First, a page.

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Items: 1 to 20 of 104

1.

Influence of periconception smoking behavior on birth defect risk.

Perry MF, Mulcahy H, DeFranco EA.

Am J Obstet Gynecol. 2019 Jun;220(6):588.e1-588.e7. doi: 10.1016/j.ajog.2019.02.029. Epub 2019 Feb 18.

PMID:
30790570
2.

Association of reported trimester-specific smoking cessation with fetal growth restriction.

Blatt K, Moore E, Chen A, Van Hook J, DeFranco EA.

Obstet Gynecol. 2015 Jun;125(6):1452-9. doi: 10.1097/AOG.0000000000000679.

3.

Relationship of trimester-specific smoking patterns and risk of preterm birth.

Moore E, Blatt K, Chen A, Van Hook J, DeFranco EA.

Am J Obstet Gynecol. 2016 Jul;215(1):109.e1-6. doi: 10.1016/j.ajog.2016.01.167. Epub 2016 Jan 28.

4.

A case control population-based study investigating smoking as a risk factor for gastroschisis in Utah, 1997-2005.

Feldkamp ML, Alder SC, Carey JC.

Birth Defects Res A Clin Mol Teratol. 2008 Nov;82(11):768-75. doi: 10.1002/bdra.20519.

PMID:
18985693
5.

Modifying the risk of recurrent preterm birth: influence of trimester-specific changes in smoking behaviors.

Wallace JL, Aland KL, Blatt K, Moore E, DeFranco EA.

Am J Obstet Gynecol. 2017 Mar;216(3):310.e1-310.e8. doi: 10.1016/j.ajog.2016.11.1034. Epub 2016 Nov 18.

PMID:
27871837
6.
7.

Associations between maternal periconceptional exposure to secondhand tobacco smoke and major birth defects.

Hoyt AT, Canfield MA, Romitti PA, Botto LD, Anderka MT, Krikov SV, Tarpey MK, Feldkamp ML.

Am J Obstet Gynecol. 2016 Nov;215(5):613.e1-613.e11. doi: 10.1016/j.ajog.2016.07.022. Epub 2016 Jul 18.

PMID:
27443814
8.

Pre-conceptional vitamin/folic acid supplementation 2007: the use of folic acid in combination with a multivitamin supplement for the prevention of neural tube defects and other congenital anomalies.

Wilson RD; GENETICS COMMITTEE; MOTHERISK.

J Obstet Gynaecol Can. 2007 Dec;29(12):1003-1013. doi: 10.1016/S1701-2163(16)32685-8. English, French. Erratum in: J Obstet Gynaecol Can. 2008 Mar;30(3):193. Goh, Ingrid [corrected to Goh, Y Ingrid].

PMID:
18053387
9.
10.

Maternal smoking and congenital heart defects.

Malik S, Cleves MA, Honein MA, Romitti PA, Botto LD, Yang S, Hobbs CA; National Birth Defects Prevention Study.

Pediatrics. 2008 Apr;121(4):e810-6. doi: 10.1542/peds.2007-1519.

PMID:
18381510
11.

Preconception care: caffeine, smoking, alcohol, drugs and other environmental chemical/radiation exposure.

Lassi ZS, Imam AM, Dean SV, Bhutta ZA.

Reprod Health. 2014 Sep 26;11 Suppl 3:S6. doi: 10.1186/1742-4755-11-S3-S6. Epub 2014 Sep 26. Review.

12.

Pre-conception Folic Acid and Multivitamin Supplementation for the Primary and Secondary Prevention of Neural Tube Defects and Other Folic Acid-Sensitive Congenital Anomalies.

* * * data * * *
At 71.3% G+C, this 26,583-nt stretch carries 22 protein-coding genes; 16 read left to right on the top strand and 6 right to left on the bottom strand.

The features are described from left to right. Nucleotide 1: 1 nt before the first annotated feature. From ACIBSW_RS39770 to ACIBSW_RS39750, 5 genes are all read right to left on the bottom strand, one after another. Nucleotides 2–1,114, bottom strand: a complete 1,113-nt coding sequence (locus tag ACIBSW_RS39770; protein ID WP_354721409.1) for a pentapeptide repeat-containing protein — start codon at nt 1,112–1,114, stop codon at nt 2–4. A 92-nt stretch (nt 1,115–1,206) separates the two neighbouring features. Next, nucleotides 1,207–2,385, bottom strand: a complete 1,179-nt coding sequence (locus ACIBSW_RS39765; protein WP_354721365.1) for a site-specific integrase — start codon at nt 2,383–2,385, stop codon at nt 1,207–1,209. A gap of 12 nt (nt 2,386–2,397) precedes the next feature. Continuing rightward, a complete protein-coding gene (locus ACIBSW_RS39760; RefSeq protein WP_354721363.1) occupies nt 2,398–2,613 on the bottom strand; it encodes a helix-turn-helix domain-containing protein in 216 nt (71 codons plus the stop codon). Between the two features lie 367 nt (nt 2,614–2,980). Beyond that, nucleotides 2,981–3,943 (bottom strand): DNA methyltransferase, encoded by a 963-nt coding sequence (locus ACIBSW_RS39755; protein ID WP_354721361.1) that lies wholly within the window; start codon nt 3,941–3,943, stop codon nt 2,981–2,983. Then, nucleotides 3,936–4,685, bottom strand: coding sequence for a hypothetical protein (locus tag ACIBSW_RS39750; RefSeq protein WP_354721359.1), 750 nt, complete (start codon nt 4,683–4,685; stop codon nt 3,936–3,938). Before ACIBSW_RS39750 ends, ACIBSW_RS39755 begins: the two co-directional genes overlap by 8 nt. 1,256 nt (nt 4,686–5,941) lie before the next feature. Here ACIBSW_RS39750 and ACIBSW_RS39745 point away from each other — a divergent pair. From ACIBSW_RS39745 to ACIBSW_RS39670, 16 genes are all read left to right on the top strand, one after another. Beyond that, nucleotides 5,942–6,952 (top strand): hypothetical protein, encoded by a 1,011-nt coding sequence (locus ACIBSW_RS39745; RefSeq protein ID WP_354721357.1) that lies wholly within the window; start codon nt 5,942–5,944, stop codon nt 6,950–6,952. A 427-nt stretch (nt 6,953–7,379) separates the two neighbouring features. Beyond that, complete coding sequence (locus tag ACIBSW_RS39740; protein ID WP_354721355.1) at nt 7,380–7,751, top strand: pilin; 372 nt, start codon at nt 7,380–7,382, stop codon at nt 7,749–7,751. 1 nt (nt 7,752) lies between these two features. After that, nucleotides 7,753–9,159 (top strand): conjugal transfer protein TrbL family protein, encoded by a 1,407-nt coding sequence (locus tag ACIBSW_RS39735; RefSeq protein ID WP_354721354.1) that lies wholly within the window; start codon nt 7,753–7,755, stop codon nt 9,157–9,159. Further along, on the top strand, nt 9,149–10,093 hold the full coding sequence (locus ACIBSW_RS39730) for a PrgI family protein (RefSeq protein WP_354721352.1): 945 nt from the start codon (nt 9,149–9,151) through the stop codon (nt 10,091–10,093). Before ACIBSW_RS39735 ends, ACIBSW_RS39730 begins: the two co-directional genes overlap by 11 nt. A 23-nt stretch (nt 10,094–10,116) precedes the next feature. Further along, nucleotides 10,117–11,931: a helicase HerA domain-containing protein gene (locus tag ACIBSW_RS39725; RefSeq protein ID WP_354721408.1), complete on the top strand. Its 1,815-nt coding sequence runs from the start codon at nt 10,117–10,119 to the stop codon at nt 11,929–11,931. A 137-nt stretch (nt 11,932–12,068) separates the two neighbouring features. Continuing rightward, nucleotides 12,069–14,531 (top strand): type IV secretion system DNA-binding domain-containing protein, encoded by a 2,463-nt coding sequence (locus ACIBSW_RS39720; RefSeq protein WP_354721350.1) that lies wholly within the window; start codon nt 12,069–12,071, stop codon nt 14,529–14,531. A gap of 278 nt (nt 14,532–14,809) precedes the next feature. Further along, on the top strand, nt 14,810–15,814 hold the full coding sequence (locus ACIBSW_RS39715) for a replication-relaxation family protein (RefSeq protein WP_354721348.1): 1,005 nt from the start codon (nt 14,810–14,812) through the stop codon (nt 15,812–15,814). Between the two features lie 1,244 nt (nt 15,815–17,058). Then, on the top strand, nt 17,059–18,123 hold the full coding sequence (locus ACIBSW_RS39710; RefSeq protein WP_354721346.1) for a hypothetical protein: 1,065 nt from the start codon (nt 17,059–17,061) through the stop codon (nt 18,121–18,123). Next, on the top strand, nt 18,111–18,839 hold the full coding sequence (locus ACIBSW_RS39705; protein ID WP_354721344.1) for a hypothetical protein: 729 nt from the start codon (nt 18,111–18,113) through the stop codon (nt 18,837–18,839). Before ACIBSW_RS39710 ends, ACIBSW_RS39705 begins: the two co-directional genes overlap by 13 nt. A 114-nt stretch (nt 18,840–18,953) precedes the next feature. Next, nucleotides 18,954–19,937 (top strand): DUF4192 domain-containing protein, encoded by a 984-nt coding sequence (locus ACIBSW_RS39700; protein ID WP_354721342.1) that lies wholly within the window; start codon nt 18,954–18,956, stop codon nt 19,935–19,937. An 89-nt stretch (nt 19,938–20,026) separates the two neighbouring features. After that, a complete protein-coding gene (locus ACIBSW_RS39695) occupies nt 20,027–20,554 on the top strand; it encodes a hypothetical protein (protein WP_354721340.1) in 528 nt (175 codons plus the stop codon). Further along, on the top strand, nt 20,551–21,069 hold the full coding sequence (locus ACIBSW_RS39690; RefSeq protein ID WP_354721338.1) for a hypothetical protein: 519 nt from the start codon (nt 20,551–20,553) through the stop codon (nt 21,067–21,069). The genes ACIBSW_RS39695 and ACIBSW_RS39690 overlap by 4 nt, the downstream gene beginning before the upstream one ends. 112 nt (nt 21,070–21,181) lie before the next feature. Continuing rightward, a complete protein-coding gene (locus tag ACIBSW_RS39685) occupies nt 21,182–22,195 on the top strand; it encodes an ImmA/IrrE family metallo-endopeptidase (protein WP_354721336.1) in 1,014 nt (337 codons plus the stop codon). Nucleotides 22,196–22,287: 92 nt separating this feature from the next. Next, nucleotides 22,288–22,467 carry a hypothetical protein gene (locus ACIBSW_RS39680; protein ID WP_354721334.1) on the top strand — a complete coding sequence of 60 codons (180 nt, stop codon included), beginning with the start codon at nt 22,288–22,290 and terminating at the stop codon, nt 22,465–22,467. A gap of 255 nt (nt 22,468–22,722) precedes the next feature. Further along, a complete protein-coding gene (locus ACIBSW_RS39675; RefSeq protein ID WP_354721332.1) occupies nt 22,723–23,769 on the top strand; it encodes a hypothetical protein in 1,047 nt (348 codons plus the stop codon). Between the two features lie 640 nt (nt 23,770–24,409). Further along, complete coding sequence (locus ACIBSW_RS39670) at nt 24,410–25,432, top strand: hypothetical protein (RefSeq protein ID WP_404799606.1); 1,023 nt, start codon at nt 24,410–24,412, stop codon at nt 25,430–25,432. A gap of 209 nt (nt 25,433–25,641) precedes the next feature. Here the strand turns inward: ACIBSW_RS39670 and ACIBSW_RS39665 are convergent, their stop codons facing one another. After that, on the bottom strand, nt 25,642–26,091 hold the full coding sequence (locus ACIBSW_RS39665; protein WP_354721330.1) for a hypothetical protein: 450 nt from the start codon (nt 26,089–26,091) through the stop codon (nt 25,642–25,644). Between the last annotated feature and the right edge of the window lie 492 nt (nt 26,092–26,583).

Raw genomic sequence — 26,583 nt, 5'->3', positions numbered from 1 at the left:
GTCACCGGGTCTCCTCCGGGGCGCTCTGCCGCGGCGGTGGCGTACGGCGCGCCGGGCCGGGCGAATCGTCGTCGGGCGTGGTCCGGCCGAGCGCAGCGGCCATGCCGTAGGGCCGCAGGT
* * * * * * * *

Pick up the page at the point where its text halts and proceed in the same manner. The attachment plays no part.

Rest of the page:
Wilson RD; Genetics Committee, Wilson RD, Audibert F, Brock JA, Carroll J, Cartier L, Gagnon A, Johnson JA, Langlois S, Murphy-Kaulbeck L, Okun N, Pastuck M; Special Contributors, Deb-Rinker P, Dodds L, Leon JA, Lowel HL, Luo W, MacFarlane A, McMillan R, Moore A, Mundle W, O'Connor D, Ray J, Van den Hof M.

J Obstet Gynaecol Can. 2015 Jun;37(6):534-52. English, French.

PMID:
26334606
13.

Association of Maternal Cigarette Smoking and Smoking Cessation With Preterm Birth.

Soneji S, Beltrán-Sánchez H.

JAMA Netw Open. 2019 Apr 5;2(4):e192514. doi: 10.1001/jamanetworkopen.2019.2514.

14.

Environmental and individual exposure and the risk of congenital anomalies: a review of recent epidemiological evidence.

Baldacci S, Gorini F, Santoro M, Pierini A, Minichilli F, Bianchi F.

Epidemiol Prev. 2018 May-Aug;42(3-4 Suppl 1):1-34. doi: 10.19191/EP18.3-4.S1.P001.057. Review.

15.

Core state preconception health indicators - pregnancy risk assessment monitoring system and behavioral risk factor surveillance system, 2009.

Robbins CL, Zapata LB, Farr SL, Kroelinger CD, Morrow B, Ahluwalia I, D'Angelo DV, Barradas D, Cox S, Goodman D, Williams L, Grigorescu V, Barfield WD; Centers for Disease Control and Prevention (CDC).

MMWR Surveill Summ. 2014 Apr 25;63(3):1-62.

16.

Periconception maternal characteristics and embryonic growth trajectories: the Rotterdam Predict study.

van Uitert EM, van der Elst-Otte N, Wilbers JJ, Exalto N, Willemsen SP, Eilers PH, Koning AH, Steegers EA, Steegers-Theunissen RP.

Hum Reprod. 2013 Dec;28(12):3188-96. doi: 10.1093/humrep/det375. Epub 2013 Oct 8.

PMID:
24105824
17.

Low birthweight, preterm births and intrauterine growth retardation in relation to maternal smoking.

Horta BL, Victora CG, Menezes AM, Halpern R, Barros FC.

Paediatr Perinat Epidemiol. 1997 Apr;11(2):140-51.

PMID:
9131707
18.

Smoking cessation in the first trimester reduces most obstetric risks, but not the risks of major congenital anomalies and admission to neonatal care: a population-based cohort study of 1,164,953 singleton pregnancies in Finland.

Räisänen S, Sankilampi U, Gissler M, Kramer MR, Hakulinen-Viitanen T, Saari J, Heinonen S.

J Epidemiol Community Health. 2014 Feb;68(2):159-64. doi: 10.1136/jech-2013-202991. Epub 2013 Oct 24.

PMID:
24158704
19.

Preconception mental health predicts pregnancy complications and adverse birth outcomes: a national population-based study.

Witt WP, Wisk LE, Cheng ER, Hampton JM, Hagen EW.

Matern Child Health J. 2012 Oct;16(7):1525-41. doi: 10.1007/s10995-011-0916-4.

20.

Periconception Exposure to Air Pollution and Risk of Congenital Malformations.

Ren S, Haynes E, Hall E, Hossain M, Chen A, Muglia L, Lu L, DeFranco E.

J Pediatr. 2018 Feb;193:76-84.e6. doi: 10.1016/j.jpeds.2017.09.076. Epub 2017 Dec 11.

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